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Old 05-17-2019, 07:25 AM   #1 (permalink)
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My childbearing years are gone now!


Hi everyone,

My ex from whom im separated now for few weeks (we sort of both agreed on that) and not in contact with, was with me for three years and we were very close. But he was drinking excessively and it was ruining our relationship. Not according to him tho, as he only saw it as part of who he is and not that it is something wrong with it. Anyway, long story short, I have two issues now; 1. i miss him so much because he was also my best friend, but I decided to go no contact as the situation started to affect my health (besides, I saw that my staying would be enabling so I didnt see it as love); 2. I now think I have spend the best years of my life on him and probably lost the ability to ever have kids (am now 41) which both makes me angry and depressed (as i really wanted family a lot). Having said that, how would you continue from here? Any advice on how to see my future as a woman too in relation to what I explained about motherhood etc. You advice will be much appreciated. Thanks in advance.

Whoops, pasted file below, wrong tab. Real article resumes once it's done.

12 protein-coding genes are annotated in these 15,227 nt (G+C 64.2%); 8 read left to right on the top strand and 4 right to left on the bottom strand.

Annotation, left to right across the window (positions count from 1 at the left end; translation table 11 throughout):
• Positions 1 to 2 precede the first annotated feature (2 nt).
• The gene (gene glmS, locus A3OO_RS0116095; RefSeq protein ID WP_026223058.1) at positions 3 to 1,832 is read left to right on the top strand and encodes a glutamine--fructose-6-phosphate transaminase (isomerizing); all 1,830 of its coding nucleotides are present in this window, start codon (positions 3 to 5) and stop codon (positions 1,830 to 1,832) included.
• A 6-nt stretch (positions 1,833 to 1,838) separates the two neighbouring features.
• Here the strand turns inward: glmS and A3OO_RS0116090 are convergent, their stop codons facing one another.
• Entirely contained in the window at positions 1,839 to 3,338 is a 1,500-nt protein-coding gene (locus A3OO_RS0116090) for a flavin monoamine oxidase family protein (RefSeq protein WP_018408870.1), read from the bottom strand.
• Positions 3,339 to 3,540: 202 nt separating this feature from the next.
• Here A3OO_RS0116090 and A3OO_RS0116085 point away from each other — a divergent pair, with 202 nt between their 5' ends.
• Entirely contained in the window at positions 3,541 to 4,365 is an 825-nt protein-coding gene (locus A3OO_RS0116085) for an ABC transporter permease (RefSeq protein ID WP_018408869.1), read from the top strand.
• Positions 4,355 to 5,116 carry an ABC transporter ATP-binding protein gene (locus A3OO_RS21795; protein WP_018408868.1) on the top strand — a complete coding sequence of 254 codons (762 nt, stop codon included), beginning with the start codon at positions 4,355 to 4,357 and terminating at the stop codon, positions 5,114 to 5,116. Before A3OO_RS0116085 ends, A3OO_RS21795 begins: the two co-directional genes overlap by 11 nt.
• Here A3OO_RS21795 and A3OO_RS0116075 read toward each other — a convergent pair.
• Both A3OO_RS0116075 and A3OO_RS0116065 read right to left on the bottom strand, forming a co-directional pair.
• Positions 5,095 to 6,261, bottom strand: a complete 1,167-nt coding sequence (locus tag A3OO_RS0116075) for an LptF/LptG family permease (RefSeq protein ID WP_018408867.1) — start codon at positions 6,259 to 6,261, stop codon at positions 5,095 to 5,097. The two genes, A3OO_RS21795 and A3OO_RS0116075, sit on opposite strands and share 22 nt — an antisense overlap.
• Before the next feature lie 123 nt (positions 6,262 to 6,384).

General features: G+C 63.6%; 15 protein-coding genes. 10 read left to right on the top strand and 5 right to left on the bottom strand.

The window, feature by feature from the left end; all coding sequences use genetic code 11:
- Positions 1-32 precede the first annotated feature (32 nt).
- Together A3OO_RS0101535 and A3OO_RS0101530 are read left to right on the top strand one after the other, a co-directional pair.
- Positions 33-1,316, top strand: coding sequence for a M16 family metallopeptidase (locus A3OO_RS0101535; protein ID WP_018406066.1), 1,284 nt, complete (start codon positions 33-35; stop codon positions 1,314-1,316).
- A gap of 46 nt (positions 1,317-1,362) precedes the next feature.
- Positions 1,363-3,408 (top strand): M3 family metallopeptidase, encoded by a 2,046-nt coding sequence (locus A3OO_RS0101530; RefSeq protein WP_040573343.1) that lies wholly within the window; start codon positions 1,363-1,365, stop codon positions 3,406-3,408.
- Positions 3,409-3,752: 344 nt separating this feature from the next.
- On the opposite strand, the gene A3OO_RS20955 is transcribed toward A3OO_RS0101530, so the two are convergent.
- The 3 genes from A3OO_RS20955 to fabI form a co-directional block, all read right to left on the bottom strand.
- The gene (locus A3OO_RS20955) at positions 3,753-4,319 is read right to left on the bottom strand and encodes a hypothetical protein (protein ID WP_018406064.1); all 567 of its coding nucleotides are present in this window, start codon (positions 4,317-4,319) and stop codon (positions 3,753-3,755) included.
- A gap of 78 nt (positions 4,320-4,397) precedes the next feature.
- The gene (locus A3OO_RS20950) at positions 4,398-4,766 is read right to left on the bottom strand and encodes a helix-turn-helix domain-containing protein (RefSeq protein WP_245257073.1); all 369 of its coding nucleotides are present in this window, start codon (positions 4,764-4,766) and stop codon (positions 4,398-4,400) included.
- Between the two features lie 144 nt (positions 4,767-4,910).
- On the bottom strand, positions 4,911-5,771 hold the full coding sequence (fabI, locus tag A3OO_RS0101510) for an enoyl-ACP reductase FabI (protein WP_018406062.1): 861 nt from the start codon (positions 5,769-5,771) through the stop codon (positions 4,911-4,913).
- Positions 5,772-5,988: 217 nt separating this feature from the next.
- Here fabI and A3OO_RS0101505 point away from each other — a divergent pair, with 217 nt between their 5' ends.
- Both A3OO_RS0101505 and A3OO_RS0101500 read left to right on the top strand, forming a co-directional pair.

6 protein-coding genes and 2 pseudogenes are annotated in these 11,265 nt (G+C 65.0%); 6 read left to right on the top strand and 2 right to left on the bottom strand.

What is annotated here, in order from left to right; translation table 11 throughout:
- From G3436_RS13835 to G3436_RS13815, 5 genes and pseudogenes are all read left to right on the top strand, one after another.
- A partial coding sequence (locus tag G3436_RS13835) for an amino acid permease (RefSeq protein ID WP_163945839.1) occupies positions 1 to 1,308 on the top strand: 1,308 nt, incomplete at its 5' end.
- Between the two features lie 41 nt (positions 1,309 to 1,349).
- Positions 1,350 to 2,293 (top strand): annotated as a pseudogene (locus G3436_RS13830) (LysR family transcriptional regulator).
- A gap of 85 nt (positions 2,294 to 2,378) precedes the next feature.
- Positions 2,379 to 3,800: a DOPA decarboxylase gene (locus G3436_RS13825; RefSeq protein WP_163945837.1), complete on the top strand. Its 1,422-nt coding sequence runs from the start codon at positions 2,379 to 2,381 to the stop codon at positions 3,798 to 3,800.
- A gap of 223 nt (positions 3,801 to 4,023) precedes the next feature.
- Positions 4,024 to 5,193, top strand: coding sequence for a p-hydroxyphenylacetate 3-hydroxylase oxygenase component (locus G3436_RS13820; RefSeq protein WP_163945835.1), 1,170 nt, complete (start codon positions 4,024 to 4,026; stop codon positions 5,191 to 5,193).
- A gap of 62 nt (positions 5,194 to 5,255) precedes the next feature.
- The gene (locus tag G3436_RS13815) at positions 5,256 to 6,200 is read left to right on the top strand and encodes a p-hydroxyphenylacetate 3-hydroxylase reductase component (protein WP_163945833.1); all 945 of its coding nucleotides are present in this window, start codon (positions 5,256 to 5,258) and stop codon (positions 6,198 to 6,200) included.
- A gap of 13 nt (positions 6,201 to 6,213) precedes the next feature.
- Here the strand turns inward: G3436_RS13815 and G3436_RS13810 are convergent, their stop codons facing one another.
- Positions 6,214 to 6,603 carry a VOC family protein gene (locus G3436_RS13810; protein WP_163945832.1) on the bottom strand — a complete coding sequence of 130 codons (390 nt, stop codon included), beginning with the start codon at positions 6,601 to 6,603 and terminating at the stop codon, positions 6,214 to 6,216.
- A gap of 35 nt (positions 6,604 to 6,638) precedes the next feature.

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Old 05-17-2019, 07:31 AM   #2 (permalink)
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We don't normally offer "advice," but here goes:
1. Work on yourself and your own recovery.
2. Get okay with being single.
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Old 05-17-2019, 07:35 AM   #3 (permalink)
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what do you mean you dont offer advice? this forum is full of people sharing experiences and giving advice!? im confused now lol...
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Old 05-17-2019, 07:50 AM   #4 (permalink)
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also, it is easy to say get OK with being single. But how does one do that after years invested into a relationship is another question... To be quite honest, i didnt expect pretty cold response like this one on this forum...but thanks anyway!!
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Old 05-17-2019, 07:56 AM   #5 (permalink)
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Well, your child-bearing years aren't necessarily gone, but even if they are, there is the possibility of adopting a child. It sounds like you made the right decision to end the relationship. Edit: seeing as you are Irish, IIRC there are long waiting lists for adoption, though this may or may not change. But something worth thinking about nevertheless. Every day in the Irish media I see stories of kids getting in trouble with the police, sounds like there is a crying need for responsible parents, even if not the birth parents.
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Old 05-17-2019, 08:05 AM   #6 (permalink)